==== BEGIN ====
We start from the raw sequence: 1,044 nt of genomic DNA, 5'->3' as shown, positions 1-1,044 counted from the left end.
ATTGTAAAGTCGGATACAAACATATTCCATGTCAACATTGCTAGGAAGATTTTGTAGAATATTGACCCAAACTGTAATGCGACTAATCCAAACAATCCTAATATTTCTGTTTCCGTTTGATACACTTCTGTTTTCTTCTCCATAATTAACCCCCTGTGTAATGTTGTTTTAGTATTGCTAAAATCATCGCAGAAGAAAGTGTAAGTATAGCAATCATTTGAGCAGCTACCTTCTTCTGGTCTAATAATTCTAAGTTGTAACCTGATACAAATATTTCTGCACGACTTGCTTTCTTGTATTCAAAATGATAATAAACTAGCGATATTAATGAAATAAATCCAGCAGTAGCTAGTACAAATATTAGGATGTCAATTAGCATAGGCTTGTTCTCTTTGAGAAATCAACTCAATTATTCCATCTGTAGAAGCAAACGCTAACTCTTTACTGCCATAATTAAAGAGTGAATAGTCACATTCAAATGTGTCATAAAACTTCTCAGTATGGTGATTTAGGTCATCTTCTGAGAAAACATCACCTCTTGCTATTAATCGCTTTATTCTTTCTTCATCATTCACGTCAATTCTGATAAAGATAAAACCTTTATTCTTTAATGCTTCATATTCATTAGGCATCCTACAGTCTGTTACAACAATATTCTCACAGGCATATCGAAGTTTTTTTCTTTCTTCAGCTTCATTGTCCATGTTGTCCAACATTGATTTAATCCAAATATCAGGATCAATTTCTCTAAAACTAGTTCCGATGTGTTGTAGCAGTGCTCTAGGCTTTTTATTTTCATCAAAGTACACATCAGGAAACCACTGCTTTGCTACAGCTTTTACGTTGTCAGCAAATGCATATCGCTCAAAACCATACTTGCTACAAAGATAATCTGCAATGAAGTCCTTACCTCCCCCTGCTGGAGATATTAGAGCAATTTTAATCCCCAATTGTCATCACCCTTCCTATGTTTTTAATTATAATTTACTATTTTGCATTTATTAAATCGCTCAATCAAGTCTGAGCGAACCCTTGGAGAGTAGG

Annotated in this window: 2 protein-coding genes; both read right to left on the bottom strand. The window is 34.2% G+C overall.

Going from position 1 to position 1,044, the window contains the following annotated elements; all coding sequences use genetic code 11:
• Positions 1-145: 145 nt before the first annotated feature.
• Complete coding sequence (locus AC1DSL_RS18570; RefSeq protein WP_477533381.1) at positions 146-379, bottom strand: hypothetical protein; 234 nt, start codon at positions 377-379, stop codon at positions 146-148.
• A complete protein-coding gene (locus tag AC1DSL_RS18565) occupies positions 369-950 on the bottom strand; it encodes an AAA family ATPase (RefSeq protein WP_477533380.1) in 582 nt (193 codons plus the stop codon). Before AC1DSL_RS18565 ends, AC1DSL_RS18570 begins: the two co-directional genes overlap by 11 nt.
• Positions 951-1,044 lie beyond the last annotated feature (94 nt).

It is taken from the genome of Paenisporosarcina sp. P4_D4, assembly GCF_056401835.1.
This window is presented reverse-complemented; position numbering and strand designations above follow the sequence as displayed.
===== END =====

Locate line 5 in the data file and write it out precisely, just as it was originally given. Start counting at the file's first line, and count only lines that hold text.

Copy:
• Positions 1-145: 145 nt before the first annotated feature.